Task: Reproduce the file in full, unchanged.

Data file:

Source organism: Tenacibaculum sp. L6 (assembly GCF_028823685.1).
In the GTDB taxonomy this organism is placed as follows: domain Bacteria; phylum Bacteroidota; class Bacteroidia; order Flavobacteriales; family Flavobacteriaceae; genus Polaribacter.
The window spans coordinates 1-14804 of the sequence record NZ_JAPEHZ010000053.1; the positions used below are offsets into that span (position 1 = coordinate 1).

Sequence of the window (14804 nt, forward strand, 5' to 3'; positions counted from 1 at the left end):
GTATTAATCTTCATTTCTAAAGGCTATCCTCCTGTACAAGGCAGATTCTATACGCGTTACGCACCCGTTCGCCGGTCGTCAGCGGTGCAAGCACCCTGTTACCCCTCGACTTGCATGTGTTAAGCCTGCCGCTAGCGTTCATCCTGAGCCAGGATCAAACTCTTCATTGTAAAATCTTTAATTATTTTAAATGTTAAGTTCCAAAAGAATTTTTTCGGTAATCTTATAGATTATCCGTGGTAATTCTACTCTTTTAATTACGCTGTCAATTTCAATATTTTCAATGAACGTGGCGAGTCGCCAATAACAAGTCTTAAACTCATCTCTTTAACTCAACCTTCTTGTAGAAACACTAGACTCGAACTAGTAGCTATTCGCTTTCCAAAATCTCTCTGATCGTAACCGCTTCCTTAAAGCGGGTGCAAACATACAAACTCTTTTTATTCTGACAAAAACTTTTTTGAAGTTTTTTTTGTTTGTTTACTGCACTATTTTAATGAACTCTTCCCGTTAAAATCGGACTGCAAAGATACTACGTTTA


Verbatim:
Source organism: Tenacibaculum sp. L6 (assembly GCF_028823685.1).
In the GTDB taxonomy this organism is placed as follows: domain Bacteria; phylum Bacteroidota; class Bacteroidia; order Flavobacteriales; family Flavobacteriaceae; genus Polaribacter.
The window spans coordinates 1-14804 of the sequence record NZ_JAPEHZ010000053.1; the positions used below are offsets into that span (position 1 = coordinate 1).

Sequence of the window (14804 nt, forward strand, 5' to 3'; positions counted from 1 at the left end):
GTATTAATCTTCATTTCTAAAGGCTATCCTCCTGTACAAGGCAGATTCTATACGCGTTACGCACCCGTTCGCCGGTCGTCAGCGGTGCAAGCACCCTGTTACCCCTCGACTTGCATGTGTTAAGCCTGCCGCTAGCGTTCATCCTGAGCCAGGATCAAACTCTTCATTGTAAAATCTTTAATTATTTTAAATGTTAAGTTCCAAAAGAATTTTTTCGGTAATCTTATAGATTATCCGTGGTAATTCTACTCTTTTAATTACGCTGTCAATTTCAATATTTTCAATGAACGTGGCGAGTCGCCAATAACAAGTCTTAAACTCATCTCTTTAACTCAACCTTCTTGTAGAAACACTAGACTCGAACTAGTAGCTATTCGCTTTCCAAAATCTCTCTGATCGTAACCGCTTCCTTAAAGCGGGTGCAAACATACAAACTCTTTTTATTCTGACAAAAACTTTTTTGAAGTTTTTTTTGTTTGTTTACTGCACTATTTTAATGAACTCTTCCCGTTAAAATCGGACTGCAAAGATACTACGTTTA